5/14/21 Recommended Issues: Hummingbirds, Reframing, Learning Styles

5/14/21 Recommended Issues: Hummingbirds, Reframing, Learning Styles

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Each week we handpick newsletter issues by independent writers you may have missed that provide new or unique perspectives. 

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Here's what's worth reading this week...enjoy!




Between Science and Magic: How Hummingbirds Hover at the Edge of the Possible in Brain Pickings by Maria Popova on May 7 

If you’ve never given much thought to hummingbirds or learned much about them, this is a fascinating article which goes into some mind-blowing facts/statistics (ex: hummingbirds are the only bird that can hover!), some neat historical perceptions, and also some interesting explanations for how they were understood better as different technologies advanced. It’s worth reading for a wildly increased appreciation of a tiny little animal as well as for some great trivia facts! (1764 words; 6.5 minutes) Read it...


The best questions I ask myself, in The Sunday Soother by Catherine Andrews on April 26  

In this issue Catherine offers up a set of questions that she asks herself when she’s “stuck” -- it could be a sticky situation, a fearful one, a ‘hopeless’ one, etc… She makes the point that to get out of being stuck, getting a different perspective can be incredibly helpful. And, her questions help YOU to find some of those alternate perspectives on your own. When you read through the questions, you’ll see why -- and hopefully at some point, they may help you find the perspective you need. If you’re short on time, just scroll down to the questions at the bottom (577 words; 2 minutes) Read it...


Issue 52: The Learning Style Myth in Fab Fridays by Ana Lorena Fabrega on 4/30

Backed by research, Ana breaks down the myth that so many of us were brought up with: that you have “a” learning style. This issue will make you think about what styles you learn best in for certain types of learning-- and help you to break the mold of saying/thinking “i’m an X-type of learner” (where X could be auditory, visual, etc…). While Ana writes primarily with kids/students in mind, it’s totally applicable to all of us and will help you to reframe how you learn… (824 words; 3 minutes) Read it...

Learnings from newsletters this week:

  • Researchers think it's mainly only "modern" humans that can see the color blue / distinguish it from other colors. Apparently a lot of research has been done on old texts in different languages and the color blue was only found to exist in Ancient Egypt where they'd also discovered how dye things blue.  Intriguing... Understandably 5/11
  • The CDC is requiring cruise lines to run practice voyages, with volunteer passengers making up at least 10% of normal capacity -- and those volunteers (who get to go for free !!!!), must be told by the operators that "they are simulating untested safety measures ‘and that sailing during a pandemic is an inherently risky activity,'"  Quite the tradeoff. Understandably 5/7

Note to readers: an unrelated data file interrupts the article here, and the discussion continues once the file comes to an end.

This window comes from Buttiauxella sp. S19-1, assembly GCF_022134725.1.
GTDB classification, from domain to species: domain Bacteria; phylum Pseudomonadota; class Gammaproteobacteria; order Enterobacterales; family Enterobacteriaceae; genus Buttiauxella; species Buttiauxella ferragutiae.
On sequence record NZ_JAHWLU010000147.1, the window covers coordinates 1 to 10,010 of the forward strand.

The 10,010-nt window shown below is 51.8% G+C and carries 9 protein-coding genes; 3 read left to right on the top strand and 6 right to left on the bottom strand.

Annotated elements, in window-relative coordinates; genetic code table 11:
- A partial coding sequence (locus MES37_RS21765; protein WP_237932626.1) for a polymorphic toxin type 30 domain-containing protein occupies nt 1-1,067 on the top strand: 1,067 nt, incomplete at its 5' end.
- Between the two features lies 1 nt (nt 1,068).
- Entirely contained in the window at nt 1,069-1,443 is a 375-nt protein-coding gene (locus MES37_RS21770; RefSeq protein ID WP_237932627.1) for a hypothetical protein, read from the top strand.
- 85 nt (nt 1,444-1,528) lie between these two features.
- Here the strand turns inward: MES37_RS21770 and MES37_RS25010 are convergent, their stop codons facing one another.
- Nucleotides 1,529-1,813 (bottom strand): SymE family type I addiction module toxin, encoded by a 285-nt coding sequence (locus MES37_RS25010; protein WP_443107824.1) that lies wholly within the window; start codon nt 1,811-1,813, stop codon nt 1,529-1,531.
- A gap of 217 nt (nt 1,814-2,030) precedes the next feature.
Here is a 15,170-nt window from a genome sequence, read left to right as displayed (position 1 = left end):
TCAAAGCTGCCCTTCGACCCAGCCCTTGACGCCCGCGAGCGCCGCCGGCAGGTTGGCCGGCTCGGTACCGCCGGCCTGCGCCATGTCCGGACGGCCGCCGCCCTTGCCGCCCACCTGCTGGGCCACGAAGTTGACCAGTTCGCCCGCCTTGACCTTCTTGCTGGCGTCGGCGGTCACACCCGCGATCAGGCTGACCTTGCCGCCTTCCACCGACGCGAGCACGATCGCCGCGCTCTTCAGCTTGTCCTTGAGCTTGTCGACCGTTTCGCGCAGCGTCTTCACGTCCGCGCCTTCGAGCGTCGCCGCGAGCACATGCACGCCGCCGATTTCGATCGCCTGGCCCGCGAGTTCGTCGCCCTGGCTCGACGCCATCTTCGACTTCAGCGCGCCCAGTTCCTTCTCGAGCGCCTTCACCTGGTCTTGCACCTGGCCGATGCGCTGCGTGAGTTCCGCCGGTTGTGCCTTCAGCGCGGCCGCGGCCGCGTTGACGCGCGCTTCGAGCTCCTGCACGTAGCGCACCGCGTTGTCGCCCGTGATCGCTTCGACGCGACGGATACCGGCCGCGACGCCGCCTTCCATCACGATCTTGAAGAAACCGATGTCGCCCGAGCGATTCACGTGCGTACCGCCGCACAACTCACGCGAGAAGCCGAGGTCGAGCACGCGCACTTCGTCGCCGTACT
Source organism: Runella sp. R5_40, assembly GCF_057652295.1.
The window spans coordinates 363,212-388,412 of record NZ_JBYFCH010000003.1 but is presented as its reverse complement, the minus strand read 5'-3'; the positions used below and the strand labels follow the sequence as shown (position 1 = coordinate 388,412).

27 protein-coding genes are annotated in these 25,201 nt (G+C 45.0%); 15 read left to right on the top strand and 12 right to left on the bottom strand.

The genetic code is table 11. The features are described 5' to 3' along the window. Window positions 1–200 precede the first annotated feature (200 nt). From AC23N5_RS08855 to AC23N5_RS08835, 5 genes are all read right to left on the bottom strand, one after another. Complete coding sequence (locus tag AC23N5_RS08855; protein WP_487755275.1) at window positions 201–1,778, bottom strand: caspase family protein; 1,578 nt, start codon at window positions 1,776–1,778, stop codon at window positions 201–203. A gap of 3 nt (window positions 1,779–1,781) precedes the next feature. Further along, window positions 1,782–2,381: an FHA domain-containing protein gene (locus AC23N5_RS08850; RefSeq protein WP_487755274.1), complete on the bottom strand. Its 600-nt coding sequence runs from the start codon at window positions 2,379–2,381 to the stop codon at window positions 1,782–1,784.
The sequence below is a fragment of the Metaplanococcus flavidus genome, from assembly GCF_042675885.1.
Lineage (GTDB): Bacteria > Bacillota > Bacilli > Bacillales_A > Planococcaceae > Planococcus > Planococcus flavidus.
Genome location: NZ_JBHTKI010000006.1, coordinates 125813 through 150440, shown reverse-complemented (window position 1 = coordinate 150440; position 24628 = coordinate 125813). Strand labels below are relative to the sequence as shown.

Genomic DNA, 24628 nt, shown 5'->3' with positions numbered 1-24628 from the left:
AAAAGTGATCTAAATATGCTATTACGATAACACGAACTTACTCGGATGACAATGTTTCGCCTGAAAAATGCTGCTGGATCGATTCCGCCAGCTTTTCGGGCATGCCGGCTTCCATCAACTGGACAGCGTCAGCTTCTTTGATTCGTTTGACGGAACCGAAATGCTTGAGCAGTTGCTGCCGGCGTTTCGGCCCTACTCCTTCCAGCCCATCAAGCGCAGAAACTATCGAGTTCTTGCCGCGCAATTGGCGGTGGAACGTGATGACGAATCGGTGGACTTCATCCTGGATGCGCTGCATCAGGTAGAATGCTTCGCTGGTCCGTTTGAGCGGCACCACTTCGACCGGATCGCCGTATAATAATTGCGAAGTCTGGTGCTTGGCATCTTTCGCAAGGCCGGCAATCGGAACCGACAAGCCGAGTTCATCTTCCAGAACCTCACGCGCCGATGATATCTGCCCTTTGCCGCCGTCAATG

• I guess this shouldn't be surprising, but there's an actual, medical term for having a word at the tip of your tongue that you can't quite find in your brain. If you know it already, can you remember it? :) ...  For the rest of you, the word is: lethologica. Ness Labs 5/11
  • Some researchers found that kids who read Harry Potter, and identified with Harry, tended to show greater empathy towards marginalized groups afterwards... Not everyone is fully bought in that the series makes kids more empathetic, but it's interesting to think about nonetheless... Now I know 5/11
  • Who knew you could do anything with16 pennies?!? ... If you put them all in a stack they equal one inch! And if you line them all up, they equal 1 foot! Now the penny is worth something to you :). Now I know 5/10
  • Wrigley (which produces and markets Skittles-- and is a division of the giant candy corporation Mars, Inc) launched a multimillion-dollar lawsuit against a pot brand Zkittlez (a line of cannabis products) for copyright infringement Lessons from the Grow May 5
  • "54% of San Francisco homes are in buildings that would be illegal to build today", or in other terms..."To comply with today's [zoning] laws, 130,748 homes would have to be destroyed, evicting around 310,000 people." Hrm would be great if SF could figure out a better way to do affordable housing... The Grumpy Economist Apr 5
  • There is actually a place (Babyland General, in Georgia) where you can go to see Cabbage Patch Kids being "born" to a Mother Cabbage. (and, yes, there's also a Cabbage Patch Kids store attached to it)...   It's unclear if whole faux-hospital scene is creepy? Weird? Nostalgia-filled? None or all of the above?. " BNet Apr 11
  • Hummingbirds are amazing: "Alone among the world’s ten thousand avian species, only those in the hummingbird family, Trochilidae, can hover in mid air. " and.... "An enormous heart constitutes up to 2.5 percent of its body weight — the largest per body weight of all vertebrates. " Wow. Maybe the Grinch should have turned into a hummingbird at the end! Brain Pickings 5/7

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